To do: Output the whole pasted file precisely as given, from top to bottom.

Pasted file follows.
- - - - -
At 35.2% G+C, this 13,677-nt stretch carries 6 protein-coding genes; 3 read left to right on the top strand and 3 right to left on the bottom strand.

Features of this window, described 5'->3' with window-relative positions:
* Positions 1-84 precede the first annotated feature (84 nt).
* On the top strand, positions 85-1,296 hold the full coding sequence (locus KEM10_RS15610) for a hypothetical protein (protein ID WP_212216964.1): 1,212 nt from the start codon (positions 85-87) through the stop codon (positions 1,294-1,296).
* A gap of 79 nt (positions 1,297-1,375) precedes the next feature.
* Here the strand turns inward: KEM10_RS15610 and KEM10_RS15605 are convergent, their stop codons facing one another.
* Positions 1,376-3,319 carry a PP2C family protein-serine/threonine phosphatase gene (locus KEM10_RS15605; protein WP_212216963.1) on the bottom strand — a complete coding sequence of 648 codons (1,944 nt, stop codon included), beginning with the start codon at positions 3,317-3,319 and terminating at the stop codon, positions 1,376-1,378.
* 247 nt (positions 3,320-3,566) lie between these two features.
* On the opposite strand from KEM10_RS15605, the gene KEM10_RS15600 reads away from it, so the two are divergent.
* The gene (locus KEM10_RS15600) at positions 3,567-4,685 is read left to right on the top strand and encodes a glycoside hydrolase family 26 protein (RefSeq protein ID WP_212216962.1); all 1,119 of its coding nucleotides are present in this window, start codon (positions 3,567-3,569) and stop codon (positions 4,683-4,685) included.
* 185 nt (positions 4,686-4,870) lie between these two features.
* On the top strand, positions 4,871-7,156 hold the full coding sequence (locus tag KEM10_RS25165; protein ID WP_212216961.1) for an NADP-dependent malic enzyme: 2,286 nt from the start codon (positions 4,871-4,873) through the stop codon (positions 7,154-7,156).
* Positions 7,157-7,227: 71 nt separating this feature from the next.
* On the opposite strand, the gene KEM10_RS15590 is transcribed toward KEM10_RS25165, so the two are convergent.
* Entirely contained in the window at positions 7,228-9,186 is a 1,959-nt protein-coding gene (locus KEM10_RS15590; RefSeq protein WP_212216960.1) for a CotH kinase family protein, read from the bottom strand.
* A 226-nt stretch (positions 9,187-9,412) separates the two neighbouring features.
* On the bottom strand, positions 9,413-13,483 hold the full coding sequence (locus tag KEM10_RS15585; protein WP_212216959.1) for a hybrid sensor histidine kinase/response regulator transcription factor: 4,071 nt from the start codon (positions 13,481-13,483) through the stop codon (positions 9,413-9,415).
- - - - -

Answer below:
At 35.2% G+C, this 13,677-nt stretch carries 6 protein-coding genes; 3 read left to right on the top strand and 3 right to left on the bottom strand.

Features of this window, described 5'->3' with window-relative positions:
* Positions 1-84 precede the first annotated feature (84 nt).
* On the top strand, positions 85-1,296 hold the full coding sequence (locus KEM10_RS15610) for a hypothetical protein (protein ID WP_212216964.1): 1,212 nt from the start codon (positions 85-87) through the stop codon (positions 1,294-1,296).
* A gap of 79 nt (positions 1,297-1,375) precedes the next feature.
* Here the strand turns inward: KEM10_RS15610 and KEM10_RS15605 are convergent, their stop codons facing one another.
* Positions 1,376-3,319 carry a PP2C family protein-serine/threonine phosphatase gene (locus KEM10_RS15605; protein WP_212216963.1) on the bottom strand — a complete coding sequence of 648 codons (1,944 nt, stop codon included), beginning with the start codon at positions 3,317-3,319 and terminating at the stop codon, positions 1,376-1,378.
* 247 nt (positions 3,320-3,566) lie between these two features.
* On the opposite strand from KEM10_RS15605, the gene KEM10_RS15600 reads away from it, so the two are divergent.
* The gene (locus KEM10_RS15600) at positions 3,567-4,685 is read left to right on the top strand and encodes a glycoside hydrolase family 26 protein (RefSeq protein ID WP_212216962.1); all 1,119 of its coding nucleotides are present in this window, start codon (positions 3,567-3,569) and stop codon (positions 4,683-4,685) included.
* 185 nt (positions 4,686-4,870) lie between these two features.
* On the top strand, positions 4,871-7,156 hold the full coding sequence (locus tag KEM10_RS25165; protein ID WP_212216961.1) for an NADP-dependent malic enzyme: 2,286 nt from the start codon (positions 4,871-4,873) through the stop codon (positions 7,154-7,156).
* Positions 7,157-7,227: 71 nt separating this feature from the next.
* On the opposite strand, the gene KEM10_RS15590 is transcribed toward KEM10_RS25165, so the two are convergent.
* Entirely contained in the window at positions 7,228-9,186 is a 1,959-nt protein-coding gene (locus KEM10_RS15590; RefSeq protein WP_212216960.1) for a CotH kinase family protein, read from the bottom strand.
* A 226-nt stretch (positions 9,187-9,412) separates the two neighbouring features.
* On the bottom strand, positions 9,413-13,483 hold the full coding sequence (locus tag KEM10_RS15585; protein WP_212216959.1) for a hybrid sensor histidine kinase/response regulator transcription factor: 4,071 nt from the start codon (positions 13,481-13,483) through the stop codon (positions 9,413-9,415).